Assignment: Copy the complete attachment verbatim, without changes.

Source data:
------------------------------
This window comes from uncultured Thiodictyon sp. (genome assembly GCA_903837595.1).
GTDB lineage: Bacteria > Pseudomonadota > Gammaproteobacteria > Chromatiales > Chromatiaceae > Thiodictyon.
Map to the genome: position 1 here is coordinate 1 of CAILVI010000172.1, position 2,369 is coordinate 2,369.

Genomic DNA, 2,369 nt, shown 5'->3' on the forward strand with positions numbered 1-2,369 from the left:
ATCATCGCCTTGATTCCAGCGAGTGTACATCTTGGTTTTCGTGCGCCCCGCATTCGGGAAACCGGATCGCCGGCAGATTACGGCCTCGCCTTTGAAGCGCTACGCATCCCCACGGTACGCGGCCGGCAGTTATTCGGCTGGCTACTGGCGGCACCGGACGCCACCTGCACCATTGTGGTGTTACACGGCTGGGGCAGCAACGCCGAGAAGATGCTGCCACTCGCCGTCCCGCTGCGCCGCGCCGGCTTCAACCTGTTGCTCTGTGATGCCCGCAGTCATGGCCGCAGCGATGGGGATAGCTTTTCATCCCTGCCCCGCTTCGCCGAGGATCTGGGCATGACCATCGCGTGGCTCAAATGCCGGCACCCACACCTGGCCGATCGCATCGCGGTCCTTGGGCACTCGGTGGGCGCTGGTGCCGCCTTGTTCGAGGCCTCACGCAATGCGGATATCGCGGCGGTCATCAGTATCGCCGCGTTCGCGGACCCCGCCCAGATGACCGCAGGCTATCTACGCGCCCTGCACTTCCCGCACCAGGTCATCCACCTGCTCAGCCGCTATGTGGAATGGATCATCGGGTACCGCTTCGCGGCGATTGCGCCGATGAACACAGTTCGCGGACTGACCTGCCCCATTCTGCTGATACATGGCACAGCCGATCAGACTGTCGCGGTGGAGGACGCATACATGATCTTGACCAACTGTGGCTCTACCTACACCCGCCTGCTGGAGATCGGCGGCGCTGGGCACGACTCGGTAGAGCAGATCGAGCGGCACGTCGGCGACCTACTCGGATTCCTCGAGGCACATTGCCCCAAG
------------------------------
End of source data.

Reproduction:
This window comes from uncultured Thiodictyon sp. (genome assembly GCA_903837595.1).
GTDB lineage: Bacteria > Pseudomonadota > Gammaproteobacteria > Chromatiales > Chromatiaceae > Thiodictyon.
Map to the genome: position 1 here is coordinate 1 of CAILVI010000172.1, position 2,369 is coordinate 2,369.

Genomic DNA, 2,369 nt, shown 5'->3' on the forward strand with positions numbered 1-2,369 from the left:
ATCATCGCCTTGATTCCAGCGAGTGTACATCTTGGTTTTCGTGCGCCCCGCATTCGGGAAACCGGATCGCCGGCAGATTACGGCCTCGCCTTTGAAGCGCTACGCATCCCCACGGTACGCGGCCGGCAGTTATTCGGCTGGCTACTGGCGGCACCGGACGCCACCTGCACCATTGTGGTGTTACACGGCTGGGGCAGCAACGCCGAGAAGATGCTGCCACTCGCCGTCCCGCTGCGCCGCGCCGGCTTCAACCTGTTGCTCTGTGATGCCCGCAGTCATGGCCGCAGCGATGGGGATAGCTTTTCATCCCTGCCCCGCTTCGCCGAGGATCTGGGCATGACCATCGCGTGGCTCAAATGCCGGCACCCACACCTGGCCGATCGCATCGCGGTCCTTGGGCACTCGGTGGGCGCTGGTGCCGCCTTGTTCGAGGCCTCACGCAATGCGGATATCGCGGCGGTCATCAGTATCGCCGCGTTCGCGGACCCCGCCCAGATGACCGCAGGCTATCTACGCGCCCTGCACTTCCCGCACCAGGTCATCCACCTGCTCAGCCGCTATGTGGAATGGATCATCGGGTACCGCTTCGCGGCGATTGCGCCGATGAACACAGTTCGCGGACTGACCTGCCCCATTCTGCTGATACATGGCACAGCCGATCAGACTGTCGCGGTGGAGGACGCATACATGATCTTGACCAACTGTGGCTCTACCTACACCCGCCTGCTGGAGATCGGCGGCGCTGGGCACGACTCGGTAGAGCAGATCGAGCGGCACGTCGGCGACCTACTCGGATTCCTCGAGGCACATTGCCCCAAG